the fall of ftxs sam bankman fried puts crypto industry on edge

The Fall of FTX’s Sam Bankman-Fried Puts Crypto Industry on Edge

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It was a stunning fall for a celebrated executive who was leading the crypto industry’s charge into the mainstream of finance.

Over the last two years, Sam Bankman-Fried, a 30-year-old entrepreneur, built a crypto exchange called FTX into a $32 billion company. He spent hundreds of millions of dollars to prop up struggling crypto firms. And he became a major political donor to Joseph R. Biden Jr.’s presidential campaign as well as a frequent, welcome presence in the halls of Congress.

Then, in a matter of days, it was suddenly Mr. Bankman-Fried who needed a bailout, thanks in large part to Twitter posts from a rival that questioned the stability of FTX’s business. The tweets sparked what was essentially a three-day bank run of an estimated $6 billion that sent FTX into crisis.

The rival, Changpeng Zhao, the chief executive of a bigger crypto exchange called Binance, agreed to bail out FTX. But FTX’s future grew murkier on Wednesday when Binance abruptly said the deal was off. Without much explanation, the company said in a statement that its executives changed their minds because of regulatory concerns and issues with “corporate due diligence.”

The deal’s collapse has sent shudders through the entire crypto industry. The uncertainty around the future of FTX has become an existential threat to young crypto businesses as they struggle to convince Wall Street, regulators and mainstream consumers that they are trustworthy. As news spread of FTX’s collapse, crypto markets took a battering, with Bitcoin and Ether both dropping more than 20 percent in value since Tuesday.

While the size of the hole in FTX’s balance sheet will ultimately depend on the amount that customers were able to withdraw, it could be as much as $8 billion, according to a person familiar with the figures, who was not authorized to discuss them.

“This episode highlights the vulnerability of the entire crypto edifice,” said Eswar Prasad, a Cornell University economics professor. “Even large and apparently financially solid institutions turn out to have fragile and shaky foundations that crumble at the least hint of trouble.”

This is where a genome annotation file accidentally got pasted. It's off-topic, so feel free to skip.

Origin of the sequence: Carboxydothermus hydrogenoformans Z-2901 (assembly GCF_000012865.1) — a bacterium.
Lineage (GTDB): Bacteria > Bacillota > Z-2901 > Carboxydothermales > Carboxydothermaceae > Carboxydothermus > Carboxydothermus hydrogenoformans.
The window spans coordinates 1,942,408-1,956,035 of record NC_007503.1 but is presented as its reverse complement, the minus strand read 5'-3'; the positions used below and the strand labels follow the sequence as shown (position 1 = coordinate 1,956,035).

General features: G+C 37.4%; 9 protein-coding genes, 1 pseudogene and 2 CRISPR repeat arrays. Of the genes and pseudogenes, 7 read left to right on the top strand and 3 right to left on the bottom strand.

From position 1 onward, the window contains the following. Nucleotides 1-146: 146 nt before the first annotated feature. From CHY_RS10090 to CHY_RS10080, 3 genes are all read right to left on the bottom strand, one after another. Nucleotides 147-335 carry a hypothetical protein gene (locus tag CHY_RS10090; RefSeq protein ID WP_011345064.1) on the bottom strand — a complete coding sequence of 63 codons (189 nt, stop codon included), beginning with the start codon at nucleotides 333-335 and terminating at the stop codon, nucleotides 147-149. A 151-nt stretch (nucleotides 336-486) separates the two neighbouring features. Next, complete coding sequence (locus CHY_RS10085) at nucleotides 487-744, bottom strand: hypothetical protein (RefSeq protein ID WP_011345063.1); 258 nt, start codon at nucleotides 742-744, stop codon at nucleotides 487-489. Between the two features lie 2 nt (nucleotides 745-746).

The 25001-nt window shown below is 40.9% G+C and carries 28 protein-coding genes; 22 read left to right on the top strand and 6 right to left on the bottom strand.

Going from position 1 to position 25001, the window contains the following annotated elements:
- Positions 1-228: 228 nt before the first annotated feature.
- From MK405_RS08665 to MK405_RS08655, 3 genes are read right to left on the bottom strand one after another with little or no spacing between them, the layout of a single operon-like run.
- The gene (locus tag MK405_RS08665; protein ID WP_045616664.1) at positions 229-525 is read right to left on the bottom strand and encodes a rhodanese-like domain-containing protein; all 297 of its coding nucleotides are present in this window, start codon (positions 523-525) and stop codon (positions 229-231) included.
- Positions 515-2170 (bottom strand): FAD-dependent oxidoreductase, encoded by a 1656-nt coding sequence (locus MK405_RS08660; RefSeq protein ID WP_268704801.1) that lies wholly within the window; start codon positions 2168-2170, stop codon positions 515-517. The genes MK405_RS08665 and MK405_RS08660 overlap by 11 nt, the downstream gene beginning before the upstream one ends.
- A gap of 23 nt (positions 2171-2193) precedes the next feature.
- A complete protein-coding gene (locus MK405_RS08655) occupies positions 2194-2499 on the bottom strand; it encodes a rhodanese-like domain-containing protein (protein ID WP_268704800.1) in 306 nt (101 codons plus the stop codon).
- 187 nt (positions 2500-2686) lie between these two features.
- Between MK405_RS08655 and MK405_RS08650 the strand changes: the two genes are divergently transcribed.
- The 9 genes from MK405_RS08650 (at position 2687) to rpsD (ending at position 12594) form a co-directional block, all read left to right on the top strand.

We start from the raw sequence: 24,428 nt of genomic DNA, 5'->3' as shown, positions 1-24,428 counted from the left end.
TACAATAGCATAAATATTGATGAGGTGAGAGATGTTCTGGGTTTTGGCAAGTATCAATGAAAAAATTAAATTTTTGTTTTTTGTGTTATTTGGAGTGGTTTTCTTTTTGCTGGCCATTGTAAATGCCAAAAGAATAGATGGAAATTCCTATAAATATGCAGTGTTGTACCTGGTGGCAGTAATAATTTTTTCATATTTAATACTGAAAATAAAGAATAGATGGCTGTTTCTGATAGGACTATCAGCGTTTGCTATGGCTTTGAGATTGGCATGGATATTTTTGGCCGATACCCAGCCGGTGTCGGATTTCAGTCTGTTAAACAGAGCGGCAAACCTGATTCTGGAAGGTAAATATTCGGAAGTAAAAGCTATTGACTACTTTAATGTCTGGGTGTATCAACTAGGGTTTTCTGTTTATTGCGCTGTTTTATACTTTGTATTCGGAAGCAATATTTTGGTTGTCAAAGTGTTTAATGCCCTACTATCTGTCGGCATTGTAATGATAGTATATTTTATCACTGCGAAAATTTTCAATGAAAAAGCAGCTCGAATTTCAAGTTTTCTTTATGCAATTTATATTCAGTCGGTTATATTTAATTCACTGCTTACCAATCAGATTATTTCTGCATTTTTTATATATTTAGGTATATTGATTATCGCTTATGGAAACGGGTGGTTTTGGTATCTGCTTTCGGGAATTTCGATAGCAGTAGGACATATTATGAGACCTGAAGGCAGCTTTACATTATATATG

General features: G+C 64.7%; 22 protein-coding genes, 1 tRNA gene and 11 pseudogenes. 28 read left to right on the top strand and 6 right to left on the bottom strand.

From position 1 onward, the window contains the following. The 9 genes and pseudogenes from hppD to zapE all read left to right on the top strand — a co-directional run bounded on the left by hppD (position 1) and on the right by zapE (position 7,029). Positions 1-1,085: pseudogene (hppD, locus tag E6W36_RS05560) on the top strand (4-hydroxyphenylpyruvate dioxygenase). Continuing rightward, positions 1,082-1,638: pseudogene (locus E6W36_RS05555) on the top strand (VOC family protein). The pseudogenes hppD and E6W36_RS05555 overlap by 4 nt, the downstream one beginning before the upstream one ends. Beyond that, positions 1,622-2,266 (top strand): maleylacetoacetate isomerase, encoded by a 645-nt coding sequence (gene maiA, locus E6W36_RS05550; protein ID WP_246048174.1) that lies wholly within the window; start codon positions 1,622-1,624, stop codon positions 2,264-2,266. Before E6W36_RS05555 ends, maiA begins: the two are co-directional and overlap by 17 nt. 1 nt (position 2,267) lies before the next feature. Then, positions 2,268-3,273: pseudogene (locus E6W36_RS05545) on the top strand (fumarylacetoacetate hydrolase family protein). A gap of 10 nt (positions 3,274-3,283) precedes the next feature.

Many of crypto’s foundational myths have already been punctured this year, and FTX’s rapid fall suggests that no company in this freewheeling, loosely regulated industry is safe from extreme volatility.

FTX’s business was built on a type of risky trade — in which investors borrow money to make big bets on the future value of cryptocurrencies — that remains illegal in the United States. But Mr. Bankman-Fried started a smaller U.S. affiliate that offered more conservative trading options, while lobbying American regulators to approve the riskier model. As the company grew, he became a prolific political donor, contributing more than $5 million to Mr. Biden’s 2020 election effort.

Late Wednesday, Binance issued an unusually harsh statement explaining why it backed out of the deal, citing “mishandled customer funds” and investigations by regulators. The investigations could not be confirmed, and Binance did not offer details.

“Every time a major player in an industry fails, retail consumers will suffer,” Binance said in its statement. “We have seen over the last several years that the crypto ecosystem is becoming more resilient, and we believe in time that outliers that misuse user funds will be weeded out by the free market.”

FTX declined to comment on Binance’s pullout from the deal. In an internal message to employees viewed by The New York Times, Mr. Bankman-Fried said: “I’m working, as quickly as I can, on next steps here. I wish I could give you all more clarity than I can. I completely understand if you want to step away, and don’t blame you at all for it.”

He added that Binance “had not previously informed us or expressed those reservations.”

Unlike some other crypto companies that have imploded this year, FTX was almost a mainstream brand. Mr. Bankman-Fried ran a commercial during the Super Bowl and bought the naming rights to the Miami Heat’s basketball arena. He was profiled in virtually every major news outlet, including The Times, and has nearly a million followers on Twitter.

“It’s like if the person you thought was Hermione actually turned out to be Voldemort,” the crypto journalist Laura Shin tweeted on Wednesday.

The crisis started after reports circulated over the weekend that one of Mr. Bankman-Fried’s businesses was on shaky financial footing. Mr. Zhao, who is known online as CZ, amplified the reports on Twitter, sparking a bank run that crippled FTX.

“CZ executed a pincer movement,” said Lee Reiners, a crypto expert who teaches at Duke University Law School. “He surprised all of us.”